Near a lush tropical island, a small plane carrying young military school cadets crashes into the ocean. In a stunning prolog, we see the cadets fall helplessly into the waves while the camera shoots them treading water, from below. But after its arresting, almost surreal opening
sequence, this unnecessary remake of William Golding's much-read allegory becomes an exercise in futility.
Making their way to a tropical Garden of Eden (with one seriously wounded grown-up), the children are left to fend for themselves without a social structure. Civilization quickly starts to unravel. Although Ralph (Balthazar Getty), a born leader, establishes rules and encourages cooperation, Jack
(Chris Furrh), a rotten apple, seductively appeals to the boys' anarchic spirit. Even though his classmates ridicule the portly Piggy (Danuel Pipoly), his physical limitations become adventageuos when Ralph realizes that Piggy's spectacles can be used to start a fire. Guards are appointed, and a
signal fire is kept burning. Meanwhile, Simon (Badgett Dale), the most sensitive of the lads, clings to the hope that the adult will recover. Innocently at first, cruel children's games are instituted and duties are shirked. Flexing his leadership muscles, Jack persuades the others to track down
wild boar. Racked with fear, the surviving grown-up wanders from camp; the boys assume he drowns. When Jack leads another pig hunt, the youngsters allow the fire to go out and miss an opportunity to signal a passing plane. At this point, the cadets split into factions, Jack's renegade group
attracting more followers once a storm has wrecked the camp. When one boy wanders into a dark cave and stabs what he thinks is a sleeping monster, Jack consolidates his power by frightening the others with tales of a fiend he can protect them from. Reverting to savagery, Jack's faction paint their
bodies with blood, dance around the fire, and steal from the other boys. Then Simon discovers that the slain monster was actually their missing teacher; that same night, Simon himself is attacked and killed by a mob that has been stirred up by the increasingly brutal Jack. Ralph and Piggy try to
reason with the hooligans on several occasions (and attempt to retrieve Piggy's glasses, which have been stolen), but their former friends jeer at them. The most bloodthirsty of the tribe, Roger (Gary Rule), crushes Piggy with a boulder. Having secured the allegiance of everyone but Ralph, Jack
initiates a hunt to eliminate his only rival for leadership. But, just as the boys smoke Ralph out and close in for the kill, marines arrive on the island.
This pointless remake is a Classic Comics' version of Golding's beautifully structured masterwork. Filmed in 1963, Peter Brook's intriguing but disappointing original screen adaptation of the novel was enhanced by stark black-and-white photography and some haunting performances. This version
begins excitingly and goes steadily downhill. Neither Brook's film nor this one adds anything new to Golding's vision; they merely iterate themes better conveyed in literary form. For a film version of Golding's tale to succeed, it would have to reshape the material into a cold-blooded adventure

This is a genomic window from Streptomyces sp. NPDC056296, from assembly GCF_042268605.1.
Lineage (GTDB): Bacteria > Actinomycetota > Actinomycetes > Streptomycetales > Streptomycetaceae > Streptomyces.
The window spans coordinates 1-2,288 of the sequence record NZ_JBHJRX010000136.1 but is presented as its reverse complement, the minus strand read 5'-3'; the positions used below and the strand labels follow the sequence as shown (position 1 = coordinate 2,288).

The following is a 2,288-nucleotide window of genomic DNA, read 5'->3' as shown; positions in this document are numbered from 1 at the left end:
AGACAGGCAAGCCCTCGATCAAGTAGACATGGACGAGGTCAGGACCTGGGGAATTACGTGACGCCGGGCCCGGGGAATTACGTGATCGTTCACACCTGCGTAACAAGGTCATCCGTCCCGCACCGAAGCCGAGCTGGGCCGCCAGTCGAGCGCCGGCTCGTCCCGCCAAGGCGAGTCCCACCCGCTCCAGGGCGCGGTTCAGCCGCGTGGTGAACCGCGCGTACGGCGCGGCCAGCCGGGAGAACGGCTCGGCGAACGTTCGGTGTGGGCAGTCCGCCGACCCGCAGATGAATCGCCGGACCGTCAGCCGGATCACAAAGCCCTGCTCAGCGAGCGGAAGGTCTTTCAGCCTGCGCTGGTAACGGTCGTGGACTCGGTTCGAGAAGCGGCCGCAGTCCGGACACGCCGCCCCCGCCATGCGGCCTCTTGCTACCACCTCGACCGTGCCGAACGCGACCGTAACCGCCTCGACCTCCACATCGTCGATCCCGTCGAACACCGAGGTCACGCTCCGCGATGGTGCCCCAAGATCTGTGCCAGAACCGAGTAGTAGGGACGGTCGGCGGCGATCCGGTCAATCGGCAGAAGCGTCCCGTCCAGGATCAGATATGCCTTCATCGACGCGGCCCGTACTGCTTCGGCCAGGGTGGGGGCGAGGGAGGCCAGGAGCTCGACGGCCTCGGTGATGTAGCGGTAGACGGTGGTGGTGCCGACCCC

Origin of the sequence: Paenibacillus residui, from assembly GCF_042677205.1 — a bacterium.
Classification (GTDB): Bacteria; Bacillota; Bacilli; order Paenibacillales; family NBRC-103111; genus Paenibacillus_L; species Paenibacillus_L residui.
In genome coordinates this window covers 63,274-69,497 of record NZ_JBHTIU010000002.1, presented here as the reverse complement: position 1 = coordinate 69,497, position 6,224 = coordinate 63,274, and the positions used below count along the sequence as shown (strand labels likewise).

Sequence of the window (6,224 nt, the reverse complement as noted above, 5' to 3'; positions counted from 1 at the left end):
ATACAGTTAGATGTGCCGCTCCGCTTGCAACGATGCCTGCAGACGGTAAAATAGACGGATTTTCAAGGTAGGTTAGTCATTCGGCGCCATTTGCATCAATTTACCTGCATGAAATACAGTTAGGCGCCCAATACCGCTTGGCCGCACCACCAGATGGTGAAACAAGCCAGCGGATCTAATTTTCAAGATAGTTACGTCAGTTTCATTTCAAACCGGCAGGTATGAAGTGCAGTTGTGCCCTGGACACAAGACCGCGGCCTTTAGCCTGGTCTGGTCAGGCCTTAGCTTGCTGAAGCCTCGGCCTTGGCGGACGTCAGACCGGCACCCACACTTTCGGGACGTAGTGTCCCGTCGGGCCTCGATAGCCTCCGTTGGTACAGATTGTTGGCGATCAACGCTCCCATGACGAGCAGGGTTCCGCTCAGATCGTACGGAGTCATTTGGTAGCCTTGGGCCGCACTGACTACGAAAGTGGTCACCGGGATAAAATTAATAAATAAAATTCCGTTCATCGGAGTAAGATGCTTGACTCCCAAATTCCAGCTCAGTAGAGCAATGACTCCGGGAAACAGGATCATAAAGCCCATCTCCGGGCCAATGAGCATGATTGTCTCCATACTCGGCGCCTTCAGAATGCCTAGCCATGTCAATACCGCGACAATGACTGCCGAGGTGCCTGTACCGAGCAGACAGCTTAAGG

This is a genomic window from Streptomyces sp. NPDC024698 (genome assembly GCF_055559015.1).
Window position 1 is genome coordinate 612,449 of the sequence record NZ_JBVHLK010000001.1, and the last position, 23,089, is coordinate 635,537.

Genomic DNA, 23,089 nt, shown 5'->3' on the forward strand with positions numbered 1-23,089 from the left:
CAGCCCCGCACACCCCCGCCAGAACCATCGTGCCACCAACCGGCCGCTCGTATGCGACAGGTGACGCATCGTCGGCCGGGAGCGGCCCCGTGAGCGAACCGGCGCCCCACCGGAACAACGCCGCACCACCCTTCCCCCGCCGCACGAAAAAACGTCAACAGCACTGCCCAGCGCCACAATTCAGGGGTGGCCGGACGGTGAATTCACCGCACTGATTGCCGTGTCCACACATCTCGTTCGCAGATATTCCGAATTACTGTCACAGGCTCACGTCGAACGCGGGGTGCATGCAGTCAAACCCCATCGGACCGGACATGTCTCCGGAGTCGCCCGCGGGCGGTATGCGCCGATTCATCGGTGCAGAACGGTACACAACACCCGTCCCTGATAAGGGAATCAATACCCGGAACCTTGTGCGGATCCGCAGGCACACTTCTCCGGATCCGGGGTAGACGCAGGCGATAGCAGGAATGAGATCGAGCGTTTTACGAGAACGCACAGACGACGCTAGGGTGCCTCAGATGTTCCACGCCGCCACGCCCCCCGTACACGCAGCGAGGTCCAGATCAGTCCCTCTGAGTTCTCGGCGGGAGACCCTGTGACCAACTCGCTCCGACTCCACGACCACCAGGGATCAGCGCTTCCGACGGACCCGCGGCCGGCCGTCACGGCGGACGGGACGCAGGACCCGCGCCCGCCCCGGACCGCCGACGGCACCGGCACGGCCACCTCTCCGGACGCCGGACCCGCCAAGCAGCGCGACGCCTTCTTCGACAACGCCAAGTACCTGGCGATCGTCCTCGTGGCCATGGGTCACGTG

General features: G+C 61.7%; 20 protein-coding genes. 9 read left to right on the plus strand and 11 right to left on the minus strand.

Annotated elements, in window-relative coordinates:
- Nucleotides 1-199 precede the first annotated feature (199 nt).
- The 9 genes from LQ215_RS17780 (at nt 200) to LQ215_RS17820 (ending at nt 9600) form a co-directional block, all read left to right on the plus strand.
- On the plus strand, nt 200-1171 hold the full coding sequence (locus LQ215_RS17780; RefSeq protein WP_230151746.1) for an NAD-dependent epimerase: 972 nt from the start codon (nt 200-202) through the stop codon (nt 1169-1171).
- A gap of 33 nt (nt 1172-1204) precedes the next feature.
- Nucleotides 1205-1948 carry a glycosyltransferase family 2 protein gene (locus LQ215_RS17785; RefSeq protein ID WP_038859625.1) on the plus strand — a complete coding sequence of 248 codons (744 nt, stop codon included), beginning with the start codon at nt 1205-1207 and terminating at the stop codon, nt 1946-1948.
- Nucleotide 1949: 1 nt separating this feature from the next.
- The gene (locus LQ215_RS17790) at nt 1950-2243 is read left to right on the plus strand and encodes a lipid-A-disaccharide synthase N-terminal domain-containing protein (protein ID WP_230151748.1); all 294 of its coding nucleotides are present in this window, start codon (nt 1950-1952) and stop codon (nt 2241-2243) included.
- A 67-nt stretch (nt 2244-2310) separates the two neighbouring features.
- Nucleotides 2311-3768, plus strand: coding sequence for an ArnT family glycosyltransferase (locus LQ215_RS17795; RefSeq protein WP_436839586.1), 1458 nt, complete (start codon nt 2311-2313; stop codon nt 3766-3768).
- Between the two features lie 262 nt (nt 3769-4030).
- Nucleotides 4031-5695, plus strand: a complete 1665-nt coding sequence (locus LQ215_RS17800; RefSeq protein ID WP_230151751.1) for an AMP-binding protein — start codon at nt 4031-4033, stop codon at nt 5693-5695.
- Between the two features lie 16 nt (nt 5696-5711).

story (a black comedy SWISS FAMILY ROBINSON without adults) or a spine-tingling horror yarn (an island full of Bad Seeds wiping out the noble student-council types). No rethinking has been attempted here except for the abbreviation of Piggy's murder, which was a highlight of the earlier version.
Several problems compound the failure of imagination on display. Filmed in gorgeous color, the movie unfolds like postcards from a Junior Club Med. While black-and-white cinematography may be out of fashion, it worked for the previous stab at capturing Golding. Here, instead of counterpointing the
terror, the movie's pretty look diminishes the sinister atmosphere. Moreover, the over-elaborate score comes on like a relentless town gossip prattling on about everything that's happening on-screen. In the process of this ear-bending, the score deprives the viewer of the opportunity to experience
the story for himself. Shifting the nationality of the boys from English to American is also problematic: the behavior of English youngsters is governed by centuries of tradition, whereas their American counterparts seem always to do what they please (often in the classroom). Indifferently
presented by the script and blandly portrayed by the actors, the protagonists are like children of the shopping malls; their fall from grace is neither unexpected nor moving. Instead of conveying innocence, the fresh-faced cast of amateurs distance us with their inability to act. A
lovely-to-look-at photo album treatment of Golding's heart of darkness pessimism, this movie misses the point and mood of Lord of the Flies completely. (Violence, profanity.)
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- Released: 1990
- Rating: R
- Review: Near a lush tropical island, a small plane carrying young military school cadets crashes into the ocean. In a stunning prolog, we see the cadets fall helplessly into the waves while the camera shoots them treading water, from below. But after its arresting… (more)